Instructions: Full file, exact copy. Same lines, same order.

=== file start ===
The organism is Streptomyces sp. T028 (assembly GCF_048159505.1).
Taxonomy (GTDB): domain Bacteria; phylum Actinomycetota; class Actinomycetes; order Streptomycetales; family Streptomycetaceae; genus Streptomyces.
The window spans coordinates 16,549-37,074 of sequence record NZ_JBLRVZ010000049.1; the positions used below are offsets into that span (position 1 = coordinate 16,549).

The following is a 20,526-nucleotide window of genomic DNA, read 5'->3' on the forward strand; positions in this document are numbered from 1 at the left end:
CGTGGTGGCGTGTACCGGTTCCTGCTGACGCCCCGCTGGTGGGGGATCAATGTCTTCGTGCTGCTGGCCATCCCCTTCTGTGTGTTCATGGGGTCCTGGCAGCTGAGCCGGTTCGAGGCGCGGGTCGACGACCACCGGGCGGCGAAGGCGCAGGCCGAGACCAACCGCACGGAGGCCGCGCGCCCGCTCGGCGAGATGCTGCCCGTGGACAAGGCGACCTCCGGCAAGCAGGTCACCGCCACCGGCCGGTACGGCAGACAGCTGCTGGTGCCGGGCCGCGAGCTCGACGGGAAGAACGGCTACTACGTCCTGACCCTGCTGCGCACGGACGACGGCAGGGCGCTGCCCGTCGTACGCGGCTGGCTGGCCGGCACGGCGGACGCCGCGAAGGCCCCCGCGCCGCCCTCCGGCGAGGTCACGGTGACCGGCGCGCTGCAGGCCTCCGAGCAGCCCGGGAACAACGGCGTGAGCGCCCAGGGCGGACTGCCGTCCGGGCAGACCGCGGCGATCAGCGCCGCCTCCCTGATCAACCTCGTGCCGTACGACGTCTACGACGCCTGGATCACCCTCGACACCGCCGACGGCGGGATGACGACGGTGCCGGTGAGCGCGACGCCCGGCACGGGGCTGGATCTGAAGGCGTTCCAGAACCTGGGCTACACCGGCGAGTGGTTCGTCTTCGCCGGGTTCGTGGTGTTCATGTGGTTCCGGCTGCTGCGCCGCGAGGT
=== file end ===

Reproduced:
The organism is Streptomyces sp. T028 (assembly GCF_048159505.1).
Taxonomy (GTDB): domain Bacteria; phylum Actinomycetota; class Actinomycetes; order Streptomycetales; family Streptomycetaceae; genus Streptomyces.
The window spans coordinates 16,549-37,074 of sequence record NZ_JBLRVZ010000049.1; the positions used below are offsets into that span (position 1 = coordinate 16,549).

The following is a 20,526-nucleotide window of genomic DNA, read 5'->3' on the forward strand; positions in this document are numbered from 1 at the left end:
CGTGGTGGCGTGTACCGGTTCCTGCTGACGCCCCGCTGGTGGGGGATCAATGTCTTCGTGCTGCTGGCCATCCCCTTCTGTGTGTTCATGGGGTCCTGGCAGCTGAGCCGGTTCGAGGCGCGGGTCGACGACCACCGGGCGGCGAAGGCGCAGGCCGAGACCAACCGCACGGAGGCCGCGCGCCCGCTCGGCGAGATGCTGCCCGTGGACAAGGCGACCTCCGGCAAGCAGGTCACCGCCACCGGCCGGTACGGCAGACAGCTGCTGGTGCCGGGCCGCGAGCTCGACGGGAAGAACGGCTACTACGTCCTGACCCTGCTGCGCACGGACGACGGCAGGGCGCTGCCCGTCGTACGCGGCTGGCTGGCCGGCACGGCGGACGCCGCGAAGGCCCCCGCGCCGCCCTCCGGCGAGGTCACGGTGACCGGCGCGCTGCAGGCCTCCGAGCAGCCCGGGAACAACGGCGTGAGCGCCCAGGGCGGACTGCCGTCCGGGCAGACCGCGGCGATCAGCGCCGCCTCCCTGATCAACCTCGTGCCGTACGACGTCTACGACGCCTGGATCACCCTCGACACCGCCGACGGCGGGATGACGACGGTGCCGGTGAGCGCGACGCCCGGCACGGGGCTGGATCTGAAGGCGTTCCAGAACCTGGGCTACACCGGCGAGTGGTTCGTCTTCGCCGGGTTCGTGGTGTTCATGTGGTTCCGGCTGCTGCGCCGCGAGGT